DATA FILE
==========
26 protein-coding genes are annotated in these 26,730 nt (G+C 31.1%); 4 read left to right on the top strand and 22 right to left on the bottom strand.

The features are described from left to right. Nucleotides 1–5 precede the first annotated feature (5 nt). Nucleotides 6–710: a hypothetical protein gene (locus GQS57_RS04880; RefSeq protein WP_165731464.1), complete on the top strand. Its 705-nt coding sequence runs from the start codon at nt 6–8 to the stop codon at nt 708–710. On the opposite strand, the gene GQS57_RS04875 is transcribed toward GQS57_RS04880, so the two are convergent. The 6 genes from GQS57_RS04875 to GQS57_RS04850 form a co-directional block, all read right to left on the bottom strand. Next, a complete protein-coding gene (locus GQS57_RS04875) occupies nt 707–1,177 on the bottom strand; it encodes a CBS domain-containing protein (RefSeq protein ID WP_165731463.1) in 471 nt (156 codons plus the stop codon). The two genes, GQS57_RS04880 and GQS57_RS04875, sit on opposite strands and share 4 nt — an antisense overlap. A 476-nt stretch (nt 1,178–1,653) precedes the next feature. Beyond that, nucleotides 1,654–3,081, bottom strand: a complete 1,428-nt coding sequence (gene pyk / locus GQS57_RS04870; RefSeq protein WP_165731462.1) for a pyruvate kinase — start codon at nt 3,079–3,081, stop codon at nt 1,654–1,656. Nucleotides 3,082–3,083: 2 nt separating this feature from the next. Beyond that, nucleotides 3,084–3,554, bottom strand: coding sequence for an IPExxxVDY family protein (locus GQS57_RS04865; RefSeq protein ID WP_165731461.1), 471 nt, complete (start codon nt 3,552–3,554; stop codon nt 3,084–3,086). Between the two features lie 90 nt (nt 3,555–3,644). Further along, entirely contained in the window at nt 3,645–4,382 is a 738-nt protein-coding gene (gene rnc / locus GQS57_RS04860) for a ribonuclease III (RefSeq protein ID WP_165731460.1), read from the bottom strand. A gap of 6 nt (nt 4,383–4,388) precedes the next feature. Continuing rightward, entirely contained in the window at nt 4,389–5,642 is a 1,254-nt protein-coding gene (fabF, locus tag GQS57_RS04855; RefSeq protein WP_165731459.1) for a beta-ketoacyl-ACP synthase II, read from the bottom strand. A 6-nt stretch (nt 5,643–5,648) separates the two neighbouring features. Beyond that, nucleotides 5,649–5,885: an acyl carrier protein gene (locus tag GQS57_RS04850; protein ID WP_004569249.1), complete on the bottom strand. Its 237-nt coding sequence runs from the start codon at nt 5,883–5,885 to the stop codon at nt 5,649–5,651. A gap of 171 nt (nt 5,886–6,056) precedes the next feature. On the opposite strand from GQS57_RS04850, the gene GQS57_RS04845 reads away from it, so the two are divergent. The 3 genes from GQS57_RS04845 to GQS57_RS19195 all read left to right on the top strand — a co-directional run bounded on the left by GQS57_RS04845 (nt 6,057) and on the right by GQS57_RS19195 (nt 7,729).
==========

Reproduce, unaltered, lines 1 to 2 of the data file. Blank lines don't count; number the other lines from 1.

26 protein-coding genes are annotated in these 26,730 nt (G+C 31.1%); 4 read left to right on the top strand and 22 right to left on the bottom strand.

The features are described from left to right. Nucleotides 1–5 precede the first annotated feature (5 nt). Nucleotides 6–710: a hypothetical protein gene (locus GQS57_RS04880; RefSeq protein WP_165731464.1), complete on the top strand. Its 705-nt coding sequence runs from the start codon at nt 6–8 to the stop codon at nt 708–710. On the opposite strand, the gene GQS57_RS04875 is transcribed toward GQS57_RS04880, so the two are convergent. The 6 genes from GQS57_RS04875 to GQS57_RS04850 form a co-directional block, all read right to left on the bottom strand. Next, a complete protein-coding gene (locus GQS57_RS04875) occupies nt 707–1,177 on the bottom strand; it encodes a CBS domain-containing protein (RefSeq protein ID WP_165731463.1) in 471 nt (156 codons plus the stop codon). The two genes, GQS57_RS04880 and GQS57_RS04875, sit on opposite strands and share 4 nt — an antisense overlap. A 476-nt stretch (nt 1,178–1,653) precedes the next feature. Beyond that, nucleotides 1,654–3,081, bottom strand: a complete 1,428-nt coding sequence (gene pyk / locus GQS57_RS04870; RefSeq protein WP_165731462.1) for a pyruvate kinase — start codon at nt 3,079–3,081, stop codon at nt 1,654–1,656. Nucleotides 3,082–3,083: 2 nt separating this feature from the next. Beyond that, nucleotides 3,084–3,554, bottom strand: coding sequence for an IPExxxVDY family protein (locus GQS57_RS04865; RefSeq protein ID WP_165731461.1), 471 nt, complete (start codon nt 3,552–3,554; stop codon nt 3,084–3,086). Between the two features lie 90 nt (nt 3,555–3,644). Further along, entirely contained in the window at nt 3,645–4,382 is a 738-nt protein-coding gene (gene rnc / locus GQS57_RS04860) for a ribonuclease III (RefSeq protein ID WP_165731460.1), read from the bottom strand. A gap of 6 nt (nt 4,383–4,388) precedes the next feature. Continuing rightward, entirely contained in the window at nt 4,389–5,642 is a 1,254-nt protein-coding gene (fabF, locus tag GQS57_RS04855; RefSeq protein WP_165731459.1) for a beta-ketoacyl-ACP synthase II, read from the bottom strand. A 6-nt stretch (nt 5,643–5,648) separates the two neighbouring features. Beyond that, nucleotides 5,649–5,885: an acyl carrier protein gene (locus tag GQS57_RS04850; protein ID WP_004569249.1), complete on the bottom strand. Its 237-nt coding sequence runs from the start codon at nt 5,883–5,885 to the stop codon at nt 5,649–5,651. A gap of 171 nt (nt 5,886–6,056) precedes the next feature. On the opposite strand from GQS57_RS04850, the gene GQS57_RS04845 reads away from it, so the two are divergent. The 3 genes from GQS57_RS04845 to GQS57_RS19195 all read left to right on the top strand — a co-directional run bounded on the left by GQS57_RS04845 (nt 6,057) and on the right by GQS57_RS19195 (nt 7,729).